Audiences Flock to Docs, so Why Is Production in Decline?
By Pat Mullen
There’s a great interview on the state of documentary film in Canada that POV readers should explore. On CBC’s The Current, Mark Starowicz, the former head of the CBC documentary programme and a current independent producer of documentaries, makes some insightful remarks about production and consumption in the digital age. He notes that the appetite for documentaries is stronger than ever before and suggests that while some filmmakers champion documentary as Canada’s national art form, it’s also the art form of the millennial generation. There might have been a time when ‘documentary meant something boring,’ he says in the interview, but such is no longer the case.
The rise of digital filmmaking is part of the answer for why audiences turn out in huge numbers to festivals like Hot Docs when new platforms give them year-round access, but the appetite for change in the generation creates another passion that lends itself well to engagement with documentaries. However, Starowicz points out that docs are in decline since 2008, as fewer documentary features are produced in Canada year by year. (A drop of 23% in the past eight years.) ‘Paradoxically, as the appetite for documentary demonstrably increases in audiences and when young and diverse people are making documentaries and there’s a passion associated with that, we’re marching in the opposite direction,’ he observes.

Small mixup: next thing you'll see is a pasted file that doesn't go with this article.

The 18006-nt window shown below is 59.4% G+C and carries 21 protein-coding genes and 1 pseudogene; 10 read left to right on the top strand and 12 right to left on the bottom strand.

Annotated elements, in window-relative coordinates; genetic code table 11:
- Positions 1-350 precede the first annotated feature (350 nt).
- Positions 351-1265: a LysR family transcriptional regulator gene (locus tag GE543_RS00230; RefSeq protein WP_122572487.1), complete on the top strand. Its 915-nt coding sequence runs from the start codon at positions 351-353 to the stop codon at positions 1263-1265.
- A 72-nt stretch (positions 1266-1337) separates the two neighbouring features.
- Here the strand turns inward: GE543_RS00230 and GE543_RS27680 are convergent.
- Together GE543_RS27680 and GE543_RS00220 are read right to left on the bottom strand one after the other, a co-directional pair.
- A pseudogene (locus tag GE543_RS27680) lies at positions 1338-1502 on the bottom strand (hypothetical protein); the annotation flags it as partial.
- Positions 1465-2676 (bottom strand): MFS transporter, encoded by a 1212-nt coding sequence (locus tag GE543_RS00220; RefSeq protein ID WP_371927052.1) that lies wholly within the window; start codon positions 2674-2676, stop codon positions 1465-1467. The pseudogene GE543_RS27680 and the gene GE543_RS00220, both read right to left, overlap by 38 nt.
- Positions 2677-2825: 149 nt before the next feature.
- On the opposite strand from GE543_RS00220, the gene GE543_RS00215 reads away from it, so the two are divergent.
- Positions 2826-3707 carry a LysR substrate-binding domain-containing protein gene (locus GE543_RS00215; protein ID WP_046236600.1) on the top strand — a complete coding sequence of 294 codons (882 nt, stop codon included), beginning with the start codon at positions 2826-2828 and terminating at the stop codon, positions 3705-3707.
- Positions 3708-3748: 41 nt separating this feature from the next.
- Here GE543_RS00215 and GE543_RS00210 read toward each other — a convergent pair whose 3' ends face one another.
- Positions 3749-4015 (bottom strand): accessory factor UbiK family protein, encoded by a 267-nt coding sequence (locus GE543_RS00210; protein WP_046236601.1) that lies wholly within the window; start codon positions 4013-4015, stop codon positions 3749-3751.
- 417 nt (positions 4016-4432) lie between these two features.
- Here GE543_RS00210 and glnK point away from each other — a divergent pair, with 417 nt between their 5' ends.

The problem is a complicated mix of cutbacks and commercialization, but the interview highlights the necessity of producing and consuming Canadian films when so many docs, predominantly American ones, are easily accessible. ‘Netflix isn’t going to tell our stories’, he adds, noting that despite the proven popularity of something like Making a Murderer, the production trends in Canada don’t match the demands of the audience.
What’s the answer? What can doc fans do?
Listen to interview here and share your thoughts!